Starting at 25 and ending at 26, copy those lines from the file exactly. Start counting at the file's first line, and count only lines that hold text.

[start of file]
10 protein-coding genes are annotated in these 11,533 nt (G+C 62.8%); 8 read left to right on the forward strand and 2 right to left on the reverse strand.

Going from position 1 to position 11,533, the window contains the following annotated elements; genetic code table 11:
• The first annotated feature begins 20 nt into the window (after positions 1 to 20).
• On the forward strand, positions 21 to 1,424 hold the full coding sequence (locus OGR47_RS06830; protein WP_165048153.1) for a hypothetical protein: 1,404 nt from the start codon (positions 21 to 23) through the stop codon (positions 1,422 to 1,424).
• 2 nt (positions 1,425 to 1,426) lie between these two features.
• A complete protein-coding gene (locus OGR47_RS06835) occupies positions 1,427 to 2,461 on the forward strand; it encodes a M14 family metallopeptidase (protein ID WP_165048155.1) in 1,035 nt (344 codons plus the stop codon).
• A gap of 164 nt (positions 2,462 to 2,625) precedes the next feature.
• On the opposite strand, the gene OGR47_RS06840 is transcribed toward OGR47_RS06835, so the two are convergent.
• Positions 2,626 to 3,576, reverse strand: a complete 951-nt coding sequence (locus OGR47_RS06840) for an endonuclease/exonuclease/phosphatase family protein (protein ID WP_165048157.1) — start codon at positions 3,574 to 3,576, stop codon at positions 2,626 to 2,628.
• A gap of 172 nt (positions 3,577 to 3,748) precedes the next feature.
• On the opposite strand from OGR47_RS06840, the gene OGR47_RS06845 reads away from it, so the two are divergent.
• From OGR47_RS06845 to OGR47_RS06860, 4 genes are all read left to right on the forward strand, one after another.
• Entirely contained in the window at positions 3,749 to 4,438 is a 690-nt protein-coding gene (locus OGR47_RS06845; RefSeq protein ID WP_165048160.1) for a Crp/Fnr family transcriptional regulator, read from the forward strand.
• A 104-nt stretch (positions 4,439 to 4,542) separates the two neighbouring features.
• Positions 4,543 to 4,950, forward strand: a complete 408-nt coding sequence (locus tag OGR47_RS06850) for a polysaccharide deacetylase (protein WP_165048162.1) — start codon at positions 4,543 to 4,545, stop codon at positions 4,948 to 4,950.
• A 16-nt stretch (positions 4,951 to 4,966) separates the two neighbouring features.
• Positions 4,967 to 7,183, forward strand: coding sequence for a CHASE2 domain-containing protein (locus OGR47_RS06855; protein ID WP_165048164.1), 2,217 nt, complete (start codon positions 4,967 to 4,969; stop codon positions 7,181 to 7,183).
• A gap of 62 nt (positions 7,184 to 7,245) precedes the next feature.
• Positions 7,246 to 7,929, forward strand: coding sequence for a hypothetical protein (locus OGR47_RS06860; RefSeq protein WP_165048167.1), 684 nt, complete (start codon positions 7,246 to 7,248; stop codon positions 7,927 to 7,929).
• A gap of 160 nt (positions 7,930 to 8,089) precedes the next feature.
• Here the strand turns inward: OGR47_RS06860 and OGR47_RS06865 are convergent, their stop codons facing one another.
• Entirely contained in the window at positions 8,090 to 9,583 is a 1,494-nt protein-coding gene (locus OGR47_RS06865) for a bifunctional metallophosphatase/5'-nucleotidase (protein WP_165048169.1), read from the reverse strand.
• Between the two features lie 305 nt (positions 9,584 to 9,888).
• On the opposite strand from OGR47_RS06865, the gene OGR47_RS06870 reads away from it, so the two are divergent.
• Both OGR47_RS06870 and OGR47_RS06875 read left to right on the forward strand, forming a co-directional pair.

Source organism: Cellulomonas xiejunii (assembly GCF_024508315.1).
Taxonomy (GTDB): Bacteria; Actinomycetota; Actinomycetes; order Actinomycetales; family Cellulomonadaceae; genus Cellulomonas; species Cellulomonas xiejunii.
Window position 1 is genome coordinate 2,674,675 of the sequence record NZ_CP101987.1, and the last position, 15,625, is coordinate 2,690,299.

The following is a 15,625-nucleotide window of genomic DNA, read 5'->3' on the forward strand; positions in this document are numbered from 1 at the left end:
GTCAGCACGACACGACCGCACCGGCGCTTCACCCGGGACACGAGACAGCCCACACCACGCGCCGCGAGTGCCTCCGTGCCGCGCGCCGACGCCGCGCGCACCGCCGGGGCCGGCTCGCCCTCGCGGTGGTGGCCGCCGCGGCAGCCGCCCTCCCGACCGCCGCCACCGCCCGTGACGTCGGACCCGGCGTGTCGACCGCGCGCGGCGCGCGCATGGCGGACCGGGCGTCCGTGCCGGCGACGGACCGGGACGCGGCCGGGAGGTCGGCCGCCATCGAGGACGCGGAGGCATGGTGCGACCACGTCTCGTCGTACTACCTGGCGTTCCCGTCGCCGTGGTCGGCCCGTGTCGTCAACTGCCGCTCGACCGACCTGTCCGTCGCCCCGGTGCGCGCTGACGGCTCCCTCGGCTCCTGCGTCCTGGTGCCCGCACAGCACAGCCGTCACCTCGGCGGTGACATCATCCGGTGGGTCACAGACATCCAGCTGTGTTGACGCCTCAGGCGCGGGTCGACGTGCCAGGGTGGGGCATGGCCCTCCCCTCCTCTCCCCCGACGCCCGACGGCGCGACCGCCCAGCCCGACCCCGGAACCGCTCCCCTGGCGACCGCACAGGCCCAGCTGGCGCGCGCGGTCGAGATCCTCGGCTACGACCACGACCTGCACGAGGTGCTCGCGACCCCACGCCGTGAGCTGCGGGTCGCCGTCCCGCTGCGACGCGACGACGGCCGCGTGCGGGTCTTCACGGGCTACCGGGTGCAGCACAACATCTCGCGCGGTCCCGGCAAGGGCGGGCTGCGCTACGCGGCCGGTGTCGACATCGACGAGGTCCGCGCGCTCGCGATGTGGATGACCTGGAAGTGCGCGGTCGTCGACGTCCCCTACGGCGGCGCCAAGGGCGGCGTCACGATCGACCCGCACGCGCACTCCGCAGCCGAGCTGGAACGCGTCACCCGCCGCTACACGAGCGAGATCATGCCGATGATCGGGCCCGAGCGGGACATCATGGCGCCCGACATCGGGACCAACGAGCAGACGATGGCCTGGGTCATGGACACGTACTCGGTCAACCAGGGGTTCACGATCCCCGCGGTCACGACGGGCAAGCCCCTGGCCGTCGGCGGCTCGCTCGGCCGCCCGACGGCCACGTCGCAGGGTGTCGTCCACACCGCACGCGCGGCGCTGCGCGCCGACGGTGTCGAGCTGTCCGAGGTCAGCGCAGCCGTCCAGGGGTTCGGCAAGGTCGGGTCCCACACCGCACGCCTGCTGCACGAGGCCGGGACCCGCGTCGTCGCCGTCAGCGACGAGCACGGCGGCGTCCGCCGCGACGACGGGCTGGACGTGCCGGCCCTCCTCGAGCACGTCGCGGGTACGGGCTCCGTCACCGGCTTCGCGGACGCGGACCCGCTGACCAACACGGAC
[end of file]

• Both OGR47_RS06870 and OGR47_RS06875 read left to right on the forward strand, forming a co-directional pair.

Source organism: Cellulomonas xiejunii (assembly GCF_024508315.1).